The Kenya Revenue Authority plans to double the amount of tax it collects from tech companies operating or facilitating digital payments in Kenya.
The proposed tax increase from 1.5 percent to 3 percent will affect companies such as Amazon, Google, Apple, Netflix, Twitter, Paypal, and Facebook. The Treasury proposed this through Finance Bill 2022. The new tax regime will take effect from July this year.
“The Third Schedule to the Income Tax Act is amended… by deleting the expression ‘one-point-five per cent’ appearing in paragraph 12 (digital service tax rate) and substituting therefor the expression ‘three per cent’,” Treasury Cabinet secretary Ukur Yatani wrote in the Finance Bill 2022.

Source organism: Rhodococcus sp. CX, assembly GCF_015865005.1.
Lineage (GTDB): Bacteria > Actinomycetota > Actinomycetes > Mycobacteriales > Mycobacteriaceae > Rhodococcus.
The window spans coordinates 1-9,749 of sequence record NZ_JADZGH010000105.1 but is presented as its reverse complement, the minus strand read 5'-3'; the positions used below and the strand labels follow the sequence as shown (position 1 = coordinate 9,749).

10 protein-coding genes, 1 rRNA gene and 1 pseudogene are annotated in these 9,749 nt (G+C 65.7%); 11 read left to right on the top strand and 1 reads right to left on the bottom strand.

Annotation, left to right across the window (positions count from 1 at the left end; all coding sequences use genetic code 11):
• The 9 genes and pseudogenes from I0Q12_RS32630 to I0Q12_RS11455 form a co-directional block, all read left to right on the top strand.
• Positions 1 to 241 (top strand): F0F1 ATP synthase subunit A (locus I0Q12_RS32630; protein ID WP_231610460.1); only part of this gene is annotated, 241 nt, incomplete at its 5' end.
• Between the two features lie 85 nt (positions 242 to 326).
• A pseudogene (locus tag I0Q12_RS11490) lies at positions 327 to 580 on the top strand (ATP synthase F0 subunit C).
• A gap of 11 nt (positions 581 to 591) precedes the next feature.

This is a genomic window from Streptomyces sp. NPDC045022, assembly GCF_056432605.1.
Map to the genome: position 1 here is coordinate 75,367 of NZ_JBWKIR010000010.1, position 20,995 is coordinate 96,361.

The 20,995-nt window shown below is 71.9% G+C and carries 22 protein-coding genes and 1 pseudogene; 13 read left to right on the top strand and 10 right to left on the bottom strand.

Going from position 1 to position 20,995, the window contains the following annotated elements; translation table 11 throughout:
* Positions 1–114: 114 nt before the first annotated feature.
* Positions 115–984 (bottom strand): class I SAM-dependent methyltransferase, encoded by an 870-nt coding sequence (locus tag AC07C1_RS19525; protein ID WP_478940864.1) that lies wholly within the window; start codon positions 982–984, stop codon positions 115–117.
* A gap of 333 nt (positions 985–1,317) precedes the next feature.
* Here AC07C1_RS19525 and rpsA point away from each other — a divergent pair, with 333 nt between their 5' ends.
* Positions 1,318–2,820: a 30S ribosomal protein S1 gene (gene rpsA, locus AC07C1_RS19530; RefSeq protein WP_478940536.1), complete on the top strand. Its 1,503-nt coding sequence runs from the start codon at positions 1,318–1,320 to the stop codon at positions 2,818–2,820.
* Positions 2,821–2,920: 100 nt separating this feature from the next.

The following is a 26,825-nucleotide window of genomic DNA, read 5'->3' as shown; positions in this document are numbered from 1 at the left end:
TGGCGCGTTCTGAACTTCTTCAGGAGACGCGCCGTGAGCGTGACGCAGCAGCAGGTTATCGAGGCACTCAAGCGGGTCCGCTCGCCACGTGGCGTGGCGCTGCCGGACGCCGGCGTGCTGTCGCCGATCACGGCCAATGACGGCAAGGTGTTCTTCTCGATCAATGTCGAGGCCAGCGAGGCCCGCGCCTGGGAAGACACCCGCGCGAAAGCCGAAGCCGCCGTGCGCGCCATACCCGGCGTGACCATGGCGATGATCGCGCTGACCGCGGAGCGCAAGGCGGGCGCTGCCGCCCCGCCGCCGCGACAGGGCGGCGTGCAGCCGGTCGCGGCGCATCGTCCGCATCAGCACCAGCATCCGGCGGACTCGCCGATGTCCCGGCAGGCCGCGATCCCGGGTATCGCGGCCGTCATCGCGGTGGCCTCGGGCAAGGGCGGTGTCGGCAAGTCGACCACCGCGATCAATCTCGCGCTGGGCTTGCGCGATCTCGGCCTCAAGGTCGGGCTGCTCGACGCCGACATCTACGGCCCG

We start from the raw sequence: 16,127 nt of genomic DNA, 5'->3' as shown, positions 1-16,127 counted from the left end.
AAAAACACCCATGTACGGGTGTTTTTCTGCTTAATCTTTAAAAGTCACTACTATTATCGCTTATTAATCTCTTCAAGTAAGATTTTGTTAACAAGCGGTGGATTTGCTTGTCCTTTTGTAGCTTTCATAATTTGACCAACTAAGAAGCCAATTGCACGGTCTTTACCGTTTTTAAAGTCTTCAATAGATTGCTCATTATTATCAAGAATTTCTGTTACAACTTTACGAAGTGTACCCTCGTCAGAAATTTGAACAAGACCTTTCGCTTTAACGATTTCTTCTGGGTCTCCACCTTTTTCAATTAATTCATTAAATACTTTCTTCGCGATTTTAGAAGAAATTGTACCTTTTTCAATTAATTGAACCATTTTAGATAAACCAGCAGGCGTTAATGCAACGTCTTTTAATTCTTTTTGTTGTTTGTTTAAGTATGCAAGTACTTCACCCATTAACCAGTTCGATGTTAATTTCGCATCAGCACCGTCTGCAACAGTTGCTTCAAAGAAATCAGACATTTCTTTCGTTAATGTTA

Under the current 1.5 percent tax, the KRA targeted to increase Sh13.9 billion in three years, ending in June 2024, with foreign firms in Kenya’s digital marketplace expected to contribute Sh926 billion in gross revenue.
Digital service tax (DST) collections are expected to be Sh3.4 billion this fiscal year, Sh5.0 billion the following fiscal year, and Sh5.5 billion in fiscal year 2024.
The tax applies to foreign companies and is levied on the sale of e-books, movies, music, games, and other digital content.
Kenya, along with Nigeria, Pakistan, and Sri Lanka, abstained from voting in the Paris-based Organisation for Economic Cooperation and Development on a 15 percent global minimum corporate tax backed by the United States (OECD).
Kenya’s reluctance to accept the OECD deal stems from stipulations in the agreement that oblige it to abandon the digital services tax, which it first implemented in January 2021.
The KRA was originally intended to target a percentage of revenue generated by resident and non-resident businesses who sell products over the Internet, but it was altered in the Finance Act 2021 to apply to non-resident firms beginning July 1, 2021.